Resolution postpones push for Taiwanese military downsize

Resolution postpones push for Taiwanese military downsize

TAIPEI, Taiwan -- Lawmakers yesterday passed a resolution to suspend a new wave of military downsizing set to be launched this July that will further cut the size of the R.O.C. Armed Forces to fewer than 200,000.

The Legislature's National Defence and Foreign Affairs Committee yesterday passed the resolution to suspend the scheduled launch of the planned downsizing project, named Yong Ku.

The resolution stipulates that the Ministry of National Defence (MND) should not launch the programme until the committee has reached a consensus with the MND on whether to launch it following a briefing.

The resolution signed by three ruling Kuomintang lawmakers states that the Yong Ku, scheduled to kick off this July as part of the military's plan to further cut the country's military personnel to below 200,000 by the end of 2019, has already caused serious problem among troops.

The MND has launched a series of downsizing programs over the past decade that have already cut the number of military personnel to 215,000 from the original 400,000.

The continuing downsize has forced many middle-aged military personnel to discharge from the military prematurely. Military cadets were also uncertain of their prospects in the military as the number of senior officers has also been cut, said the resolution.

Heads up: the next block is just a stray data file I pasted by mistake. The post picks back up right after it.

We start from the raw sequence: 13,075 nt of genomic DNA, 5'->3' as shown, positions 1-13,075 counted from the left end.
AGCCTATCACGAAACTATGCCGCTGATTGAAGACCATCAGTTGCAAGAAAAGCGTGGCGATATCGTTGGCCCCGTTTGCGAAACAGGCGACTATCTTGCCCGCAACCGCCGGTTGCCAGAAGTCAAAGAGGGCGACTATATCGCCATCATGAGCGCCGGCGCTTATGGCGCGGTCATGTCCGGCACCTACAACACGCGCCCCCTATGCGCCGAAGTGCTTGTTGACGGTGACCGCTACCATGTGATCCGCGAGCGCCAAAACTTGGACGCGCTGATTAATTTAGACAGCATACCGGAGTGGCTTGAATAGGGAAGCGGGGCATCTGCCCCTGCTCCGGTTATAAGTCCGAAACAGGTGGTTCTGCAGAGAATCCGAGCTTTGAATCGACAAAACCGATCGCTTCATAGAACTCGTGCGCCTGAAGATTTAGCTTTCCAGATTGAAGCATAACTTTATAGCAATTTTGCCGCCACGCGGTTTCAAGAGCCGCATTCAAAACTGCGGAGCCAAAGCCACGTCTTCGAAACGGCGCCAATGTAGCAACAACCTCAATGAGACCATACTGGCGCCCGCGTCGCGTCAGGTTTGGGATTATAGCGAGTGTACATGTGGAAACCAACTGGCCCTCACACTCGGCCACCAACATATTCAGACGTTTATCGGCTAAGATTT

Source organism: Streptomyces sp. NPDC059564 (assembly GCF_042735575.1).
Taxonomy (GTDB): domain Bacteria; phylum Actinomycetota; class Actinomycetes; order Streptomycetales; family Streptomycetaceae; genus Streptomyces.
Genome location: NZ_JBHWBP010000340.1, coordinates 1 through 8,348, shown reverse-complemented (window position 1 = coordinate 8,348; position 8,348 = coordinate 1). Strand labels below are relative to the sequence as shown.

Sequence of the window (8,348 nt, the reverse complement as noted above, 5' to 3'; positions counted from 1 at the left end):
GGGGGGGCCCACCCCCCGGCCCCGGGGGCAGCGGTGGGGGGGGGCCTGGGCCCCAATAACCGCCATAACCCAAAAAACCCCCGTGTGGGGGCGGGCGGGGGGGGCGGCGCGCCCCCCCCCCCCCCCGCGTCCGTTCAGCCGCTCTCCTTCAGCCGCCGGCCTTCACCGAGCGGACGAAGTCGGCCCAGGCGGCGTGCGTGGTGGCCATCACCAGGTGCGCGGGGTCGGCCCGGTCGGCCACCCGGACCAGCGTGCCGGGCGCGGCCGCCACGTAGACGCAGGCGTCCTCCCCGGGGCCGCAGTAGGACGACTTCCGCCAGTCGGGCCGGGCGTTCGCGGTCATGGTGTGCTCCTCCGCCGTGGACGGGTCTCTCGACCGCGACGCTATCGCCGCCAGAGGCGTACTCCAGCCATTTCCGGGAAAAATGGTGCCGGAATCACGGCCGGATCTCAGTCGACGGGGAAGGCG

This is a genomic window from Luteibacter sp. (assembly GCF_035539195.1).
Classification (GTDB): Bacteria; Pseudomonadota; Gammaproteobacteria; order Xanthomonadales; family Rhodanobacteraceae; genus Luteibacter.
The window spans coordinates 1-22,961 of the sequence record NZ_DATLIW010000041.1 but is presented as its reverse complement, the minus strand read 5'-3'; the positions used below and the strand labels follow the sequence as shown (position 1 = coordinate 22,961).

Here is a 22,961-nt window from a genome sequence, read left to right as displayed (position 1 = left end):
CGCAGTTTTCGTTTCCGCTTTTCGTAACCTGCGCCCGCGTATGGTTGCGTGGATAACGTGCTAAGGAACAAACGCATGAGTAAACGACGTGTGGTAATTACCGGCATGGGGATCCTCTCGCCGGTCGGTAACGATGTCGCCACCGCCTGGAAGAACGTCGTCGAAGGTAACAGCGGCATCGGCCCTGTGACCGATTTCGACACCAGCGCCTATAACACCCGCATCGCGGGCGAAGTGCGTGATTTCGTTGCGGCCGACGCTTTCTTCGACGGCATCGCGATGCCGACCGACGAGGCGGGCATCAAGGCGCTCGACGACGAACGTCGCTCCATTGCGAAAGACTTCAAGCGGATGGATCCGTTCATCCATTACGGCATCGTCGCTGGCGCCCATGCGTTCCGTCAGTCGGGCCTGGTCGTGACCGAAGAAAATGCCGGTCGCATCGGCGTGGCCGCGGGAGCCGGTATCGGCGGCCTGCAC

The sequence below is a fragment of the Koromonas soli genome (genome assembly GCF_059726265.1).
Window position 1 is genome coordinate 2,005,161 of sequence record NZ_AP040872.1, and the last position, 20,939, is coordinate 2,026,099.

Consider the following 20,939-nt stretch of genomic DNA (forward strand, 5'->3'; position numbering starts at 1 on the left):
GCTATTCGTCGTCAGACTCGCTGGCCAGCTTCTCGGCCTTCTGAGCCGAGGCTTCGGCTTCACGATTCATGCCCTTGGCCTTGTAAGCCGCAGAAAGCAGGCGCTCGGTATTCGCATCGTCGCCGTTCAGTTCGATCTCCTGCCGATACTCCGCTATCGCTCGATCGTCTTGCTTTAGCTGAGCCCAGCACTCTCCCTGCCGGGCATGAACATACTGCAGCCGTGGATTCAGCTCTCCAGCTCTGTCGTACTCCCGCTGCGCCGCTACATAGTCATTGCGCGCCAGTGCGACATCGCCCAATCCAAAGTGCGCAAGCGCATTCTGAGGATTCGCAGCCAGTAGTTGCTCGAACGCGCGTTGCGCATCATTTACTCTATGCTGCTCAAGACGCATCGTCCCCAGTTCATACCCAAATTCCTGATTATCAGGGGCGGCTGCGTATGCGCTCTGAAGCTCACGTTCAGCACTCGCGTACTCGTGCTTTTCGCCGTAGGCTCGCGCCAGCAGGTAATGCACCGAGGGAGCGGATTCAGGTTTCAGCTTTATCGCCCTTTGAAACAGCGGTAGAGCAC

The MND concluded a wave of streamlining last November. A new wave of streamlining should not be launched so soon or a lack of military personnel could affect the nation's defence readiness, it noted.

The resolution was passed during an interpellation session of the committee yesterday when newly appointed Defence Minister Kao Kuang-chi made his first appearance at the committee to brief on the MND's project in 2015.

Kao was promoted and became the nation's new defence minister in January after President Ma Ying-jeou accepted his predecessor Yen Ming's resignation.

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